The craft of portrait making is at the heart of the first National Photographic Portrait Prize. This makes it a natural fit with the National Portrait Gallery. The Prize was announced on 12 July and, within minutes of the official opening, the first submission had been lodged. By the closing date, a vast number of entries had been submitted, nearly 1500 portraits in all. Judges Andrew Sayers, Director of the National Portrait Gallery, curator Michael Desmond and Naomi Cass, Director of the Centre for Contemporary Photography, had their work cut out for them but through a rigorous and exacting process, the number was pared back to seventy-five works to be exhibited in the Gallery. From these finalists a winner will be selected to receive the truly magnificent prize of $25 000 donated by the Gallery’s major supporter, Visa International. The judges’ selection for the exhibition was not based on the fame of the photographer or on the sitter’s celebrity, rather on the power of the individual photograph to create an impact on the viewer and communicate something about the sitter; in short, its success as a portrait.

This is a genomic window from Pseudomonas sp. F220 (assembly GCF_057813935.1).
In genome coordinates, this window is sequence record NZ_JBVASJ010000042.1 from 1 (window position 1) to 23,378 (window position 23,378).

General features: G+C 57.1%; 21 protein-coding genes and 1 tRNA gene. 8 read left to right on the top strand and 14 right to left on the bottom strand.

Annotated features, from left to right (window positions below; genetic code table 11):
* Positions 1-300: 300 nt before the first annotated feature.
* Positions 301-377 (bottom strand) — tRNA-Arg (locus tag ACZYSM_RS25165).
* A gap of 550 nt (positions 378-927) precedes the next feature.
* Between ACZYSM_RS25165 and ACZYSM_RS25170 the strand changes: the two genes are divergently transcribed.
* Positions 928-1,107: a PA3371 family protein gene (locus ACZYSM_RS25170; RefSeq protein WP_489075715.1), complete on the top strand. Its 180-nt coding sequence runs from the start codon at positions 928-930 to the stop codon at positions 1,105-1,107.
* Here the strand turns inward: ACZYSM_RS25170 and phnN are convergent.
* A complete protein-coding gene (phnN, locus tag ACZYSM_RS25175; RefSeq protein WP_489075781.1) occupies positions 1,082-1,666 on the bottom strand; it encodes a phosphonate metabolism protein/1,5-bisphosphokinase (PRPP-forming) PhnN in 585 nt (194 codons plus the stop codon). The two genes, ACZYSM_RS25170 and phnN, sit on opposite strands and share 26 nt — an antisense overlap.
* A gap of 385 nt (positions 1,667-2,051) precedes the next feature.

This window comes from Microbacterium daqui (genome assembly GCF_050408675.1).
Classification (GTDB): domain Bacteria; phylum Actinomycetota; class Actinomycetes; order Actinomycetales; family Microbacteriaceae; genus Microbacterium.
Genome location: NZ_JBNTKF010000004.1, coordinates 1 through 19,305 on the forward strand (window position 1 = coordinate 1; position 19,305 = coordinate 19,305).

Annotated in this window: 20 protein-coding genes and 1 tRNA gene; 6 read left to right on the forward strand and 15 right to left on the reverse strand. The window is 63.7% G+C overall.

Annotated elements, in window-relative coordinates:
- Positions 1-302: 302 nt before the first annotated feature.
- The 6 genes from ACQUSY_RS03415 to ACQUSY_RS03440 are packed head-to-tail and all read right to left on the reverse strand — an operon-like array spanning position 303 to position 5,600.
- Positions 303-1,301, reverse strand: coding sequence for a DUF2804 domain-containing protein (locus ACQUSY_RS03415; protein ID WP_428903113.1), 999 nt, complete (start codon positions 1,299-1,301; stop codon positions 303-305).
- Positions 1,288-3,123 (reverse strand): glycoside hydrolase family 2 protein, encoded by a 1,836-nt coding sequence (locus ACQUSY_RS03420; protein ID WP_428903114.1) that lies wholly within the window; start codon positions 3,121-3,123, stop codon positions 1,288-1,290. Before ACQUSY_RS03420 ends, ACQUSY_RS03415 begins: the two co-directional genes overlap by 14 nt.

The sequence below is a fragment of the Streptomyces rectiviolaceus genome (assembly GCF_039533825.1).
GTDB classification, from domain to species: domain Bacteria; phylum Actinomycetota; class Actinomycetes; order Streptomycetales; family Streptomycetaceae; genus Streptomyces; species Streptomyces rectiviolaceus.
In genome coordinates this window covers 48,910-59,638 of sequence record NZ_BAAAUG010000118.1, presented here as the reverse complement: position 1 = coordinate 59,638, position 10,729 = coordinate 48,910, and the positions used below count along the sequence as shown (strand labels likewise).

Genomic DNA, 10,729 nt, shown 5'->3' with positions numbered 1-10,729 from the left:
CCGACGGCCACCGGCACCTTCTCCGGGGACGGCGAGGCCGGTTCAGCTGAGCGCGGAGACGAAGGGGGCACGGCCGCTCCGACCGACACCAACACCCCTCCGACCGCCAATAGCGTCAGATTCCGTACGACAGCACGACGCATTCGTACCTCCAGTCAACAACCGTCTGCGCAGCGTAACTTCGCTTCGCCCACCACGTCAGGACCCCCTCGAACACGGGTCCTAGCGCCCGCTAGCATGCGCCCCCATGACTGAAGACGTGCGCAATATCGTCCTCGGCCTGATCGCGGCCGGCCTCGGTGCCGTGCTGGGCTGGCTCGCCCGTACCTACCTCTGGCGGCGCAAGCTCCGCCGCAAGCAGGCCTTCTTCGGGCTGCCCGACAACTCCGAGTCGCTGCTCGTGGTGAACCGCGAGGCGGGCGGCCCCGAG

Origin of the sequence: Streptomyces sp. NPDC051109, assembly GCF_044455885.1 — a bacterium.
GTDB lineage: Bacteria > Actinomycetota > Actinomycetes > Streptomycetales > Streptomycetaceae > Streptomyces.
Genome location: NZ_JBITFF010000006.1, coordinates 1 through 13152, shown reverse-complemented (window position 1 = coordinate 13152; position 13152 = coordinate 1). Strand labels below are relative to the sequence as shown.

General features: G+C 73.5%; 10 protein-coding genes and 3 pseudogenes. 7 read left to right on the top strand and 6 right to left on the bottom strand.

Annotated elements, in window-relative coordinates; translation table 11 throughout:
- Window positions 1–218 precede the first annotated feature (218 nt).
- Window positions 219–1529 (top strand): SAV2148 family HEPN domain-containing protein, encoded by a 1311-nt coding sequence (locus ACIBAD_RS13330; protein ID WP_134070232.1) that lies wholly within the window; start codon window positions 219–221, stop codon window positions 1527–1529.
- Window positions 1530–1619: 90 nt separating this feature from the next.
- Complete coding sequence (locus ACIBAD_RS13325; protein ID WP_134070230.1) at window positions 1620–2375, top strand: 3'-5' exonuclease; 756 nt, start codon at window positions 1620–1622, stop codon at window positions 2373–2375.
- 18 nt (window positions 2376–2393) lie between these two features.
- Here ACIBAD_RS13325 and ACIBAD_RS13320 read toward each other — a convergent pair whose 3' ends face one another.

A wide range of portraits have been chosen for the exhibition to conjure up a surprising variety of emotive responses. There are portraits that offer social commentary, glamour, gritty realism, even fantasy, as well as the occasional brush with fame. While the entries are all portraits, there is great variety in the approach taken in each work and the sheer inventiveness of the photographers is impressive. The exhibition does not constitute a snapshot of Australia or the Australian people, that is to say that as a group, the portraits do not give an even-handed view of our Australian demographic. There is a predilection for the picaresque or exotic subjects, or for significant moments, and there are many sentimental portraits as you would expect.

Interestingly, there are few celebrities or illustrious sitters in the display, unlike the Archibald Prize. The exhibition does however, include Phillip Adams AO by North Sullivan, actors David Gulpilil am by George Fetting and Geoffrey Rush by William Yang, singer/songwriter Paul Kelly by Martin Philbey, and artist Lindy Lee by Robert Scott-Mitchell. In addition, there are some well-known visages that perhaps might be classified as anti-heroes – rebel in hiding Alfredo Reinado, by Lindsay Moller, Mamdouh Habib by Renee Nowytarger and activist Gary Foley by Rod McNicol. There are some remarkable photographs of Indigenous subjects in addition to those just mentioned, including a powerful image of Manakgu, a traditional land owner, taken at Coopers Creek, Arnhem Land by Hari Ho.